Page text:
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Old 14-06-2015, 12:32   #226
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Re: Bestevaer 49ST

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Originally Posted by monte View Post
LOL. Right on cue.

With time, I appreciate more and more certain qualities of cats, including (without limitation) the above-waterline salon, and especially the lack of heeling.

I never minded heeling on sailboats (I started sailing as a dinghy racer) until I got beyond week-long coastal cruises and started heading out long distances on multi-day passages. On a multi-day passage, heeling when sailing upwind, even a moderate heel of 15 degrees, just really almost spoils life on board, making normal life tasks like cooking, bathing, etc., a moderate struggle to move around the boat.

But I've chartered cats and I still want a mono. The above-waterline salon of a cat doesn't really solve the view issue because of the great width of cat salons -- the view is still not like it is from the pilothouse of a mono like SWL's and Noelex's.

That leaves heeling. Water ballast?
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Old 14-06-2015, 12:53   #227
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Re: Bestevaer 49ST

Canting keel is probably a better option. Quite a few years ago I was working for a boatbuilder that built water ballast tanks into a yacht specifically designed for a round Australia race. Quite a nice cruiser racer 'Zulu chief'. I always liked the design, set up for short handed sailing, fast, a decent pilot house, from the drawing board of Kel Steinman. I think the ballast tanks had pretty much the same effect as sitting a fully crewed crew on the rails. A slight improvement on performance but negligible effect on heel. The vendee globe yachts seem to have an amazing amount of control of heel with their canting keels.
I see she's for sale now and wow, built in '87, I'm showing my age
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Old 14-06-2015, 13:04   #228
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Re: Bestevaer 49ST

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.... The above-waterline salon of a cat doesn't really solve the view issue because of the great width of cat salons -- the view is still not like it is from the pilothouse of a mono like SWL's and Noelex's.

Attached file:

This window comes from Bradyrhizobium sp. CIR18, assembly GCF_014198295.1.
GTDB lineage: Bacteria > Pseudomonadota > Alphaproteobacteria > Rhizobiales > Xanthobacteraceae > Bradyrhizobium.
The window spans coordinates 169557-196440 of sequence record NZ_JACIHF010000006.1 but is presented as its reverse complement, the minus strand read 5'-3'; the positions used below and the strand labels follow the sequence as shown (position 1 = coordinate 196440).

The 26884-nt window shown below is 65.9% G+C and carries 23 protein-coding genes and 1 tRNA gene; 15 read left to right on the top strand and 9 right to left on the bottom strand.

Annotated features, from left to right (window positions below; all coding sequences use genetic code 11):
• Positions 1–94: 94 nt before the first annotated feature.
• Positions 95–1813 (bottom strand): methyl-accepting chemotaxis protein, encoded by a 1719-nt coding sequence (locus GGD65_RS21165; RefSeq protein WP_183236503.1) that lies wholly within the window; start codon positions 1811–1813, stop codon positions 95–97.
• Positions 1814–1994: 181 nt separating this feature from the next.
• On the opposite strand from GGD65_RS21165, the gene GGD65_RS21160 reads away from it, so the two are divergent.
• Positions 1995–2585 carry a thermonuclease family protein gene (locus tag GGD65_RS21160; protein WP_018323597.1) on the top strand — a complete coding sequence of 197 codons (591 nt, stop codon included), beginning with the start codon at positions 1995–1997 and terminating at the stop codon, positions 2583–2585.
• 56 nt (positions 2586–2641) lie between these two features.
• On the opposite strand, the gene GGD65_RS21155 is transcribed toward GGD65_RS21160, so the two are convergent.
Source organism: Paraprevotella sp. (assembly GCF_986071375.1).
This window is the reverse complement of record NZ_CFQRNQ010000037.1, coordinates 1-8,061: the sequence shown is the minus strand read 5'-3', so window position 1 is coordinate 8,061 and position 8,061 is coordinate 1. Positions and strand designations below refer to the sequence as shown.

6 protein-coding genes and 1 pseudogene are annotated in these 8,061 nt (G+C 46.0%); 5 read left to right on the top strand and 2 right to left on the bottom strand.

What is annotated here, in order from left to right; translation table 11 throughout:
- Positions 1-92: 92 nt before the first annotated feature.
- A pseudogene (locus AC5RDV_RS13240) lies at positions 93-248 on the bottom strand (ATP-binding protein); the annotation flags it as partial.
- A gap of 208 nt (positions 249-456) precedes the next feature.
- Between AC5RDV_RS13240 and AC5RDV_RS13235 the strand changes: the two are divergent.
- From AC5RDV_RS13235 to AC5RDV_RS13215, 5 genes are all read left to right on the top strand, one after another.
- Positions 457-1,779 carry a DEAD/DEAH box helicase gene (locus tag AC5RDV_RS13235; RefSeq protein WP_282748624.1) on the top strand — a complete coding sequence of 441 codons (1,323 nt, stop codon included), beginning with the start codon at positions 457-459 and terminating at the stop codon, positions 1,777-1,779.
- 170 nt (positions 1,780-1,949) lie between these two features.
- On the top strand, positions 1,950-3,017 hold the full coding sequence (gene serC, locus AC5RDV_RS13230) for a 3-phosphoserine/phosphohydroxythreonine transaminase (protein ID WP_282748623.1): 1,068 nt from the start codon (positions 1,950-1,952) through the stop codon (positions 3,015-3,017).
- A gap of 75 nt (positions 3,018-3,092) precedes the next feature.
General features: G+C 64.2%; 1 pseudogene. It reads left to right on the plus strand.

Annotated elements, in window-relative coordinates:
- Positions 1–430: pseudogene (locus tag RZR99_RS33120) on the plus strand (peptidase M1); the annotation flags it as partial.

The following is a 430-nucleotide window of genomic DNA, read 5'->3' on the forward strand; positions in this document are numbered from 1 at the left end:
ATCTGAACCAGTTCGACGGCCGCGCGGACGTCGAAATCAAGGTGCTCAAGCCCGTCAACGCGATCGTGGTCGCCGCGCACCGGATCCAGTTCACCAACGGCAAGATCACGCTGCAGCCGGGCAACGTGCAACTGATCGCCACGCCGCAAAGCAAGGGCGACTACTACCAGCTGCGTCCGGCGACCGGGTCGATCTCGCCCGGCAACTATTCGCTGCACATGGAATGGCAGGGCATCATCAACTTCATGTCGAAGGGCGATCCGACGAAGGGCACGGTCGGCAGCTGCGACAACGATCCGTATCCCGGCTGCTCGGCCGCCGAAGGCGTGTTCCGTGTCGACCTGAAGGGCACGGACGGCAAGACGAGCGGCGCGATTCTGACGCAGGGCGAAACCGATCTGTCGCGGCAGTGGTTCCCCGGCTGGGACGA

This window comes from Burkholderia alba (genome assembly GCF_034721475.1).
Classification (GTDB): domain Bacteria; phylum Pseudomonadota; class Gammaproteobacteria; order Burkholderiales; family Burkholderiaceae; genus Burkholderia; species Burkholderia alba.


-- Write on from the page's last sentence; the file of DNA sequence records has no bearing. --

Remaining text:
That leaves heeling. Water ballast?
The ever changing multimillion dollar water front views are one of the best things about living at anchor. We spend a big chunk of our time in the shaded cockpit enjoying this, but I am greedy and want it permanently .

Many of the larger Bestevaers, including Dykstra's own, have water ballast (1800 litres on each side on a 53 footer - it can be transferred from one side to the other in just 8 seconds apparently!!!).

Here is a shot of a couple of water ballast tanks incorporated in the hull of a 53' Bestevaer that was under construction when we visited the yard:

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Old 14-06-2015, 19:55   #229
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Re: Bestevaer 49ST

Pilothouse, dinghy storage, portholes Dashew style never a drop leakage in 20 years with zero maintenance but can look wide out over the water from inside the salon.
I can't think of a better way to store the dinghy as it can have a serious dinghy with powerful outboard and be stored or deployed very fast and easy. The trick is the hoist-arm like Chris White also loves
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Old 14-06-2015, 19:59   #230
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Re: Bestevaer 49ST

I forgot to mention the dorades... there's 15 of them and imo you must have them for ventilation during passage.
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Old 15-06-2015, 01:16   #231
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Re: Bestevaer 49ST

I'm with you on the dorades for use underway when one wants the hatches closed. And, it appears their boat will have no opening ports. SWL says they have in mind some tricks with the hatches that she and noelex have not yet divulged.

Stay tuned, they may have a really inventive solution at hand for us.